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Area forecast discussion 
National Weather Service Greenville-Spartanburg SC
447 PM EST Wednesday Jan 28 2015

Synopsis...
dry high pressure will remain in place tonight through Thursday. A
cold front will cross the forecast area Thursday night with another
high pressure system building in Friday through Saturday. A moist
low pressure system is expected to affect the region on Sunday into
Monday.

&&

Near term /through Thursday/...
as of 430 PM...forecast is on track. Sunny skies and light winds with
seasonably cool temperatures heading into the evening. Temperatures and dewpoints
were adjusted with the latest observation...blending into the evening hours.

As of 230 PM EST Wednesday...rising heights aloft and building high
pressure at the surface continue to yield a fairly nice...yet cool
day across northeast Georgia and the western Carolinas. Light and
northerly surface winds will continue to slowly veer southerly as
above mentioned surface ridge slides overhead eventually taking up root
just off the Carolina coast overnight. Cold/dry advection over the
last 12-24 hours combined with low level mixing this afternoon has
allowed dewpoints to fall into the low teens to single digits at
some locations. Warming temperatures amongst abundant incoming
solar radiation have led to relative humidity levels falling into the low 20s to
upper teens across much of the NC/SC Piedmont regions and also
portions of northeast Georgia. Although these are critical relative humidity levels as
it pertains to fire weather concerns...as mentioned above winds across
the region remain light with some sites even reporting calm winds.
Thus...caution is urged if planning to burn today...however no fire
weather products are planned at this time.

Meanwhile further west...an series of upper short wave impulses are
sliding through the central/northern plains with the first of which
yielding weak surface cyclogenesis. A cold front associated with this
feature will approach the southern/central Appalachians through the
day on Thursday with prefrontal precipitation spreading into the western NC
mountains around noon. At that time...temperatures will have
recovered enough such that any ptype concerns are not expected. As
the front slides through the high terrain late in the day towards
evening...snow levels will fall across the high terrain with a brief
period of rain/snow mix possible across the northern mountains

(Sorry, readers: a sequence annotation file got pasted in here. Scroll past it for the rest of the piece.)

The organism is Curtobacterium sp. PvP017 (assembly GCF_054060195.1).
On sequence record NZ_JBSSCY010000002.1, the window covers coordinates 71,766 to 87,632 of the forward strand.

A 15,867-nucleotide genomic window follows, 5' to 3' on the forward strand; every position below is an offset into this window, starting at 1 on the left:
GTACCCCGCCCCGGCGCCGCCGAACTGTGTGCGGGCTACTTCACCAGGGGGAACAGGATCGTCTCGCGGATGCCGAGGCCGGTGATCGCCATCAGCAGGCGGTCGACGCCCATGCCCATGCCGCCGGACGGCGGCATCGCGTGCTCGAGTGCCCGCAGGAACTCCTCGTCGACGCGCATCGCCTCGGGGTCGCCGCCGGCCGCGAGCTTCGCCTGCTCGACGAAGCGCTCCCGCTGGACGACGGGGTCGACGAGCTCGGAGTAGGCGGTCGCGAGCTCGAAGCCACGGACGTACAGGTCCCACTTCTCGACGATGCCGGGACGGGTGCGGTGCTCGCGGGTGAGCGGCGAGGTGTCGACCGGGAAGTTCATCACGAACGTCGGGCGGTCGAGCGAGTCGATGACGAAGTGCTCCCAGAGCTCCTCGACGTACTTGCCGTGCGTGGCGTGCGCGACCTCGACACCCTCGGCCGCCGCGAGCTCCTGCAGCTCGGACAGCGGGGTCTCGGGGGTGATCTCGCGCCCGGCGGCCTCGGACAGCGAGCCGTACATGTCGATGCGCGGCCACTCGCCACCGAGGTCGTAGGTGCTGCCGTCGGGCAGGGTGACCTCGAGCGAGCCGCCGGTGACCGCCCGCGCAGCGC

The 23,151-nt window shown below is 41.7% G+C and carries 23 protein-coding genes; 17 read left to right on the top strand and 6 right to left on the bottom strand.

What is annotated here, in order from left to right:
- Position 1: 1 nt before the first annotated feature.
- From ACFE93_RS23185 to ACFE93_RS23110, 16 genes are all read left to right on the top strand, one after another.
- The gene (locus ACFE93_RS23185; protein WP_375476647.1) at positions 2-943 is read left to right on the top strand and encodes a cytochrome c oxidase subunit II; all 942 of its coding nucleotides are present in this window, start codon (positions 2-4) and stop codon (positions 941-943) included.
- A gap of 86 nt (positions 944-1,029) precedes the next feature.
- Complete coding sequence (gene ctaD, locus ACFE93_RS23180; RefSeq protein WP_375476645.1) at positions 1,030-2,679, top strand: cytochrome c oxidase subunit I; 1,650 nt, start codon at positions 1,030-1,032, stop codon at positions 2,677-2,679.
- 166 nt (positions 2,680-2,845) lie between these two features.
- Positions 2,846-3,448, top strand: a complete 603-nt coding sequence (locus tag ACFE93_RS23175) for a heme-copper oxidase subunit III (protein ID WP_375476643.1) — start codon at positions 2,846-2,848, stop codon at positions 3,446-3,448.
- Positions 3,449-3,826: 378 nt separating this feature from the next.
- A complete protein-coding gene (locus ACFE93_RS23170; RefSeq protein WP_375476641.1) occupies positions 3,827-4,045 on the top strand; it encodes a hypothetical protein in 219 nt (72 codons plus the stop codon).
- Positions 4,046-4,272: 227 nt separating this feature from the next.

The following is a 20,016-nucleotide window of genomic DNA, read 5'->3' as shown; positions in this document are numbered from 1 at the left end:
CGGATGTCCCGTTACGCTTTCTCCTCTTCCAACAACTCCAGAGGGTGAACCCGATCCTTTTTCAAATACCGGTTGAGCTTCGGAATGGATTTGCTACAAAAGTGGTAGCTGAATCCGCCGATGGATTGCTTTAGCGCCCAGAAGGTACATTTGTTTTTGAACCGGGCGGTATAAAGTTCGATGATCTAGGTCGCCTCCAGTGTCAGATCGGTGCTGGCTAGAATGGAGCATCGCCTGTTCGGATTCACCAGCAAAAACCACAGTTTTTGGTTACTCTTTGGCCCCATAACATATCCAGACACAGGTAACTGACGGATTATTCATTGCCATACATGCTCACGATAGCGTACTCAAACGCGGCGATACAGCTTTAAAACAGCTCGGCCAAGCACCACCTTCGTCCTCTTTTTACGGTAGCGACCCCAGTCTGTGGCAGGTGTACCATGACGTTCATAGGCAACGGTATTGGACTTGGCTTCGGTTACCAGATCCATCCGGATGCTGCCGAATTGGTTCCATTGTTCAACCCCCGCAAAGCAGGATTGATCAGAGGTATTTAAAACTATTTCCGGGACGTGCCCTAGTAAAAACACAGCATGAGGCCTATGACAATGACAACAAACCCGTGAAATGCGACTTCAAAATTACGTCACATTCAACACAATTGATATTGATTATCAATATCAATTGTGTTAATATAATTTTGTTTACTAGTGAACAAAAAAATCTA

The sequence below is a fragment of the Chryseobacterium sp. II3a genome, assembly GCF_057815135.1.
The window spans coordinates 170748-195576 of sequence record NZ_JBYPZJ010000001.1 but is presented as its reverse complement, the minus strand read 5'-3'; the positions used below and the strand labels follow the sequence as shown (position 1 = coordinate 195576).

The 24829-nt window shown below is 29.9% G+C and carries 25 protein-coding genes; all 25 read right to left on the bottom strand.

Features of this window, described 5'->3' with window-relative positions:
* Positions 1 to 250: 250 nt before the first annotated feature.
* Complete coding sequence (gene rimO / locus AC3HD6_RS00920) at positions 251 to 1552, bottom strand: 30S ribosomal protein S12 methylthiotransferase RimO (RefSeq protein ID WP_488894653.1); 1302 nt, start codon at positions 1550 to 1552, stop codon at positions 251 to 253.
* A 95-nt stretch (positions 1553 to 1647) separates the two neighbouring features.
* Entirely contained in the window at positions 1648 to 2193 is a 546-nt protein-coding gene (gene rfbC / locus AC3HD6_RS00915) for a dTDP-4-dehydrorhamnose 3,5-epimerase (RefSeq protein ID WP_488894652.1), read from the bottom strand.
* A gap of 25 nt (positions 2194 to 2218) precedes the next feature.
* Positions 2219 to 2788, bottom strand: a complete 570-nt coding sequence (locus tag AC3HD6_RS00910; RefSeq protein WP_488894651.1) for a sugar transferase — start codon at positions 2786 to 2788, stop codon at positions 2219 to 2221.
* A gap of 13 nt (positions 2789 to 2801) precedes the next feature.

before periods end. Thus the forecast features increasing chance level
probability of precipitation through midday across much of the western NC high terrain with
a dry forecast prevailing over the Piedmont regions. Temperatures on
Thursday will approach normal levels as southerly flow prevails
amidst mostly sunny...although increasingly cloudy skies.

&&

Short term /Thursday night through Saturday/...
as of 230 PM Wednesday...the main focus for the short range will be
the passage of a short wave and cold front Thursday night. Precipitation
chances will already exist over the mountains at 00z Friday and see
little reason in the new guidance to change that. Forcing and the
deepest moisture still maximize around 06z Friday...so a likely pop
looks good on the Tennessee border. The forcing and moisture slowly wane
from that point Onward. Will gradually taper off the pop through
Friday...and will end it by the end of the daytime. There is some
question about the degree of cold air as the front is moving across
the mountains some of the initial precipitation could be more in the form of
rain...although the forecast favors a larger coverage of snow than might be
supported directly from the model data. This will be a limiting
factor in keeping snow amounts on the Tennessee border well within the
advisory range. This will be included in the severe weather potential statement as a possibility of
light snow. The main accumulate potential will be the second half of the
third forecast period...thus it is still too far in the future to issue
and advisory. The model guidance also continues to support strong
winds across the ridgetops behind the front late Thursday night and
Friday morning...although the trend is for slightly less wind at the
top of the mixed layer. The trend suggests more of an advisory-level
event apart from elevations above 5k feet...and the severe weather potential statement will be
worded accordingly.

The rest of the forecast will be relatively benign. We should see the
upper flow flatten and become more zonal through Friday night and
Saturday...which will support surface high pressure moving across
the mountains and mid-Atlc/Carolinas. That should keep temperatures about a
category or so below normal...with clear sky.

&&

Long term /Saturday night through Wednesday/...
as of 250 PM...uncertainty reigns during the medium range period